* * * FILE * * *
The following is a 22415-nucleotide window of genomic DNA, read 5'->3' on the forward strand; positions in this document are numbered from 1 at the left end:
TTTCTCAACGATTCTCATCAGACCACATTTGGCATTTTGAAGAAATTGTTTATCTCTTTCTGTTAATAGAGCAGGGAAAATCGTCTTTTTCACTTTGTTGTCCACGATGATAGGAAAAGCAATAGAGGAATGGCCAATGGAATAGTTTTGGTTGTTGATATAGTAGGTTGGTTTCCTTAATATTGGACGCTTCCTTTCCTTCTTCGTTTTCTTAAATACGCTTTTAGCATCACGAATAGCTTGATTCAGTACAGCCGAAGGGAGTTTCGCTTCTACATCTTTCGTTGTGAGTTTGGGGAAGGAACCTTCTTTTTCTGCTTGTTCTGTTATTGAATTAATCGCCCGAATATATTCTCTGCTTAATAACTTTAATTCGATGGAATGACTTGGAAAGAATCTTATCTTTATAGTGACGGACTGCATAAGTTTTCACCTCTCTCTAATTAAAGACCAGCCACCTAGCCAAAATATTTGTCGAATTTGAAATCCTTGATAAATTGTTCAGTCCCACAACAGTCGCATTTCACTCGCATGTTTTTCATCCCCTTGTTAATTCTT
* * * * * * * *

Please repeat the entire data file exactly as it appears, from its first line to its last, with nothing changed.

The following is a 22415-nucleotide window of genomic DNA, read 5'->3' on the forward strand; positions in this document are numbered from 1 at the left end:
TTTCTCAACGATTCTCATCAGACCACATTTGGCATTTTGAAGAAATTGTTTATCTCTTTCTGTTAATAGAGCAGGGAAAATCGTCTTTTTCACTTTGTTGTCCACGATGATAGGAAAAGCAATAGAGGAATGGCCAATGGAATAGTTTTGGTTGTTGATATAGTAGGTTGGTTTCCTTAATATTGGACGCTTCCTTTCCTTCTTCGTTTTCTTAAATACGCTTTTAGCATCACGAATAGCTTGATTCAGTACAGCCGAAGGGAGTTTCGCTTCTACATCTTTCGTTGTGAGTTTGGGGAAGGAACCTTCTTTTTCTGCTTGTTCTGTTATTGAATTAATCGCCCGAATATATTCTCTGCTTAATAACTTTAATTCGATGGAATGACTTGGAAAGAATCTTATCTTTATAGTGACGGACTGCATAAGTTTTCACCTCTCTCTAATTAAAGACCAGCCACCTAGCCAAAATATTTGTCGAATTTGAAATCCTTGATAAATTGTTCAGTCCCACAACAGTCGCATTTCACTCGCATGTTTTTCATCCCCTTGTTAATTCTT